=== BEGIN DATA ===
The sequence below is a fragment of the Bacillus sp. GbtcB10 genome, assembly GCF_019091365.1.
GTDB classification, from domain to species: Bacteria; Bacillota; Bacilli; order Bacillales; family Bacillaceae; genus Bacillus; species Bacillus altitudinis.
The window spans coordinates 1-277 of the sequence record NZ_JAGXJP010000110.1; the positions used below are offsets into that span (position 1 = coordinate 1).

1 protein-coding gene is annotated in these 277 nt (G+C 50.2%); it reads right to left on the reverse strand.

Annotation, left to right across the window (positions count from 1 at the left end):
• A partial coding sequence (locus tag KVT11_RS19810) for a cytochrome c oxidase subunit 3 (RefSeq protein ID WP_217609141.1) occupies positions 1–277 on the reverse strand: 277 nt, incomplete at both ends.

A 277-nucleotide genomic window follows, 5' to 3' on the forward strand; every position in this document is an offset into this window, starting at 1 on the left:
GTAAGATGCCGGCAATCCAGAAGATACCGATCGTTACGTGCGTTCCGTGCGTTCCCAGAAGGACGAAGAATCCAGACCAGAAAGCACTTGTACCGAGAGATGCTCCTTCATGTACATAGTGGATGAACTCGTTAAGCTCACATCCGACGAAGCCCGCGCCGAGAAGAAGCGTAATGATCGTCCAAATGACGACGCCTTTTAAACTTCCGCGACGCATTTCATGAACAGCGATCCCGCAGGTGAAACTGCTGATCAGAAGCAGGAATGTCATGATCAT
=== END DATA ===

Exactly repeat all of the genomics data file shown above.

The sequence below is a fragment of the Bacillus sp. GbtcB10 genome, assembly GCF_019091365.1.
GTDB classification, from domain to species: Bacteria; Bacillota; Bacilli; order Bacillales; family Bacillaceae; genus Bacillus; species Bacillus altitudinis.
The window spans coordinates 1-277 of the sequence record NZ_JAGXJP010000110.1; the positions used below are offsets into that span (position 1 = coordinate 1).

1 protein-coding gene is annotated in these 277 nt (G+C 50.2%); it reads right to left on the reverse strand.

Annotation, left to right across the window (positions count from 1 at the left end):
• A partial coding sequence (locus tag KVT11_RS19810) for a cytochrome c oxidase subunit 3 (RefSeq protein ID WP_217609141.1) occupies positions 1–277 on the reverse strand: 277 nt, incomplete at both ends.

A 277-nucleotide genomic window follows, 5' to 3' on the forward strand; every position in this document is an offset into this window, starting at 1 on the left:
GTAAGATGCCGGCAATCCAGAAGATACCGATCGTTACGTGCGTTCCGTGCGTTCCCAGAAGGACGAAGAATCCAGACCAGAAAGCACTTGTACCGAGAGATGCTCCTTCATGTACATAGTGGATGAACTCGTTAAGCTCACATCCGACGAAGCCCGCGCCGAGAAGAAGCGTAATGATCGTCCAAATGACGACGCCTTTTAAACTTCCGCGACGCATTTCATGAACAGCGATCCCGCAGGTGAAACTGCTGATCAGAAGCAGGAATGTCATGATCAT